Tinnitus can be described as the experience of sound in the ear or in the head. Subjective tinnitus is not heard by anyone else. At present no particular treatment for tinnitus has been found effective in all patients.
Cognitive behavioural therapy was originally developed as a treatment for depression and then also used for anxiety, insomnia and chronic pain. It is a form of psychological treatment that uses relaxation, remodelling thoughts and challenging situations to improve the patient's attitude towards tinnitus.
The objective of this review was to assess whether cognitive behavioural therapy is effective in the management of patients suffering from tinnitus.
Eight trials (468 participants) are included in this review. Data analysis did not demonstrate any significant effect in the subjective loudness of tinnitus. We found, however, a significant improvement in the depression associated with tinnitus and quality of life (decrease of global tinnitus severity), suggesting that cognitive behavioural therapy has a positive effect on the way in which people cope with tinnitus.
Further research should use a limited number of validated questionnaires in a more consistent way and with a longer follow up to assess the long-term effect of cognitive behavioural therapy in patients with tinnitus.
In six studies we found no evidence of a significant difference in the subjective loudness of tinnitus.
However, we found a significant improvement in depression score (in six studies) and quality of life (decrease of global tinnitus severity) in another five studies, suggesting that CBT has a positive effect on the management of tinnitus.
This is an update of a Cochrane Review originally published in Issue 1, 2007 of The Cochrane Library.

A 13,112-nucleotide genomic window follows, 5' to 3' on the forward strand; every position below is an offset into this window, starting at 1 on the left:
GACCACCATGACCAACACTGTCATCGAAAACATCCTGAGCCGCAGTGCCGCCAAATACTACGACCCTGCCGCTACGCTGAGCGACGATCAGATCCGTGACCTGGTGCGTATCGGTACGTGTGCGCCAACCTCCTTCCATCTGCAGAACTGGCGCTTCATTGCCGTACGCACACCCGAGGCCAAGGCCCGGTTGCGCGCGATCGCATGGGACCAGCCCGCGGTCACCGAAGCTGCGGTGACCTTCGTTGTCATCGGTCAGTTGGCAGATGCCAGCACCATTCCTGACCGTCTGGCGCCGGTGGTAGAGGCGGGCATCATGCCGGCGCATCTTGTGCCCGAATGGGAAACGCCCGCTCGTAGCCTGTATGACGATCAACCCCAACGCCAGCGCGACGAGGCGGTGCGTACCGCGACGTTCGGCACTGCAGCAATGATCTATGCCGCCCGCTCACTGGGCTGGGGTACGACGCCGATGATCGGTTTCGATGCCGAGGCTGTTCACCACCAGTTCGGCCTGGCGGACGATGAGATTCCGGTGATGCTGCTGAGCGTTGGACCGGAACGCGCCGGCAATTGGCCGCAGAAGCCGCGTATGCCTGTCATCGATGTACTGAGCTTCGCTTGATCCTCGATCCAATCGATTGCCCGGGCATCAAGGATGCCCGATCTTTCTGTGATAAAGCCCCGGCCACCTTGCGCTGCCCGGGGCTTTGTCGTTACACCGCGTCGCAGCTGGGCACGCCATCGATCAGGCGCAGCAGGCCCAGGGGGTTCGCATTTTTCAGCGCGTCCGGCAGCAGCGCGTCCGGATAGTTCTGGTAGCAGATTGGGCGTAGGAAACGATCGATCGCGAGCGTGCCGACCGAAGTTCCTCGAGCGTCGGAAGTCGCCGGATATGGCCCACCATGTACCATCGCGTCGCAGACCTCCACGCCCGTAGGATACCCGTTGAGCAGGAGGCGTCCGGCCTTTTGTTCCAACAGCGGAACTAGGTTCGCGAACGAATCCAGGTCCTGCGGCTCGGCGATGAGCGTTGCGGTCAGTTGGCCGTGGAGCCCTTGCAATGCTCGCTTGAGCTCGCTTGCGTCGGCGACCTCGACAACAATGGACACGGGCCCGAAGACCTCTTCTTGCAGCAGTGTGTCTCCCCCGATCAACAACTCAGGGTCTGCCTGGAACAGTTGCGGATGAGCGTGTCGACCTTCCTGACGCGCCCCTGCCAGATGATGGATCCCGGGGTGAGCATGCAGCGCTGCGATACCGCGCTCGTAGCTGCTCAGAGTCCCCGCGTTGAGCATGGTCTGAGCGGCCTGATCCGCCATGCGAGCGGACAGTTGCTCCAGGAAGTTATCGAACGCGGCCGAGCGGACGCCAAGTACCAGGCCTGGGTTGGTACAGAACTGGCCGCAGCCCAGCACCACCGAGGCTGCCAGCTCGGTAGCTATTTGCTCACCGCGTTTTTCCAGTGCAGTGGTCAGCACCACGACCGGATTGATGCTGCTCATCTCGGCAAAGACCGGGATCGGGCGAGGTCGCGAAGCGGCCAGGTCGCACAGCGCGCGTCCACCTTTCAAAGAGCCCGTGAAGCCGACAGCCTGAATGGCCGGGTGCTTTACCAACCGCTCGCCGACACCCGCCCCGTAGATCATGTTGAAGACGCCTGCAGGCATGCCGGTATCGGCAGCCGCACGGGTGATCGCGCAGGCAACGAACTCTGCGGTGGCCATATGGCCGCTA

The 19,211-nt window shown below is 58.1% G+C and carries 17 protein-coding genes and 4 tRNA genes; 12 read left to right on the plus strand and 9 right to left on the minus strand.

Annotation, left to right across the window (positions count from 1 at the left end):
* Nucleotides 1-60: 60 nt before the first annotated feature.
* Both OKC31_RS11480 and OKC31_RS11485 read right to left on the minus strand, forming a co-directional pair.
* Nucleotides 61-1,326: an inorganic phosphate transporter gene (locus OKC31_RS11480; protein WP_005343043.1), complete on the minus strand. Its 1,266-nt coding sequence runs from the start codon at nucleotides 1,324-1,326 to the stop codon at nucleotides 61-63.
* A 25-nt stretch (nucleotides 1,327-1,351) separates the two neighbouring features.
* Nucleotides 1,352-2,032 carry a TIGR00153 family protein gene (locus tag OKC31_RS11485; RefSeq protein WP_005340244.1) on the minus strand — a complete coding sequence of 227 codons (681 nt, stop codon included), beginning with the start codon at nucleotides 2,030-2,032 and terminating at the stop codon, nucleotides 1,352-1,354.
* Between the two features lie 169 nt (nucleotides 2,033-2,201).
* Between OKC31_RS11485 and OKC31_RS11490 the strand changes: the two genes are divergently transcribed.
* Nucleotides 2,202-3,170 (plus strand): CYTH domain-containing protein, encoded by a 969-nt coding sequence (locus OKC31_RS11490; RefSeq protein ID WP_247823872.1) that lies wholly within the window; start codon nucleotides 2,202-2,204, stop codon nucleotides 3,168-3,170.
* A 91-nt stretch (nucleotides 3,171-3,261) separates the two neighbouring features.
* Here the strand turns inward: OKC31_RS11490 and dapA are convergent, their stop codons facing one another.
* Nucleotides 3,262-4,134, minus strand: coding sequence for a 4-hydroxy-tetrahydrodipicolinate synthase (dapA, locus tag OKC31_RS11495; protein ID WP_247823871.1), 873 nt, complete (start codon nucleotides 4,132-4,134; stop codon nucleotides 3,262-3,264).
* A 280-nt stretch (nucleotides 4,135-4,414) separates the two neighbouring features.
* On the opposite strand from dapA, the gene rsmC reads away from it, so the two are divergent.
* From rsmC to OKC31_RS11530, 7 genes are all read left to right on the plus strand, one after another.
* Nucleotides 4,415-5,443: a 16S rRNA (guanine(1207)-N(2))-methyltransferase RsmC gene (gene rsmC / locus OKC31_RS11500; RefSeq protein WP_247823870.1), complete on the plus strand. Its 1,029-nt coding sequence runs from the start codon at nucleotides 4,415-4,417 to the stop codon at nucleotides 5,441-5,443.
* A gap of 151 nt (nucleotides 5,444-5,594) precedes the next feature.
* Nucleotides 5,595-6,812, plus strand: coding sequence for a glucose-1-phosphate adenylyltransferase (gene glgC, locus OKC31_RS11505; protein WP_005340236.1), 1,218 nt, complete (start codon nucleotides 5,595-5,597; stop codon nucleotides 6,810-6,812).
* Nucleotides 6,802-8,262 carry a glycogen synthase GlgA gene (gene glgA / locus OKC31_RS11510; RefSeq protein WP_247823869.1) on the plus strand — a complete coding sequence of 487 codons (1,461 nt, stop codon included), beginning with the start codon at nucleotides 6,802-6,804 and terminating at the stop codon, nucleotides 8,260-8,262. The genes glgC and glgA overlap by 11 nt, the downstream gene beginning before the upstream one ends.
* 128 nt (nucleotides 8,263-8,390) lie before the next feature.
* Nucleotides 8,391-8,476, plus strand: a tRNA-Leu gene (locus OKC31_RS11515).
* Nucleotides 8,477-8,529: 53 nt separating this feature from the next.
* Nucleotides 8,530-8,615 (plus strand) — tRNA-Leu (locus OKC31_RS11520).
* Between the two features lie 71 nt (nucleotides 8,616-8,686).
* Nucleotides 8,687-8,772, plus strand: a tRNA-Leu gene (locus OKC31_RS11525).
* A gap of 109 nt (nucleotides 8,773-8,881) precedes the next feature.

Tinnitus is an auditory perception that can be described as the experience of sound, in the ear or in the head, in the absence of external acoustic stimulation. Cognitive behavioural therapy (CBT) uses relaxation, cognitive restructuring of the thoughts and exposure to exacerbating situations in order to promote habituation and may benefit tinnitus patients, as may the treatment of associated psychological conditions.
To assess whether CBT is effective in the management of patients suffering from tinnitus.
We searched the Cochrane Ear, Nose and Throat Disorders Group Trials Register; the Cochrane Central Register of Controlled Trials (CENTRAL); PubMed; EMBASE; CINAHL; Web of Science; BIOSIS Previews; Cambridge Scientific Abstracts; PsycINFO; ISRCTN and additional sources for published and unpublished trials. The date of the most recent search was 6 May 2010.
Randomised controlled trials in which patients with unilateral or bilateral tinnitus as their main symptom received cognitive behavioural treatment.
One review author (PMD) assessed every report identified by the search strategy. Three authors (PMD, AW and MT) assessed the methodological quality and applied inclusion/exclusion criteria. Two authors (PMD and RP) extracted data and conducted the meta-analysis. The four authors contributed to the final text of the review.
Eight trials comprising 468 participants were included.
For the primary outcome of subjective tinnitus loudness we found no evidence of a difference between CBT and no treatment or another intervention (yoga, education and 'minimal contact - education').
In the secondary outcomes we found evidence that quality of life scores were improved in participants who had tinnitus when comparing CBT to no treatment or another intervention (education and 'minimal contact education'). We also found evidence that depression scores improved when comparing CBT to no treatment. We found no evidence of benefit in depression scores when comparing CBT to other treatments (yoga, education and 'minimal contact - education').
There were no adverse/side effects reported in any trial.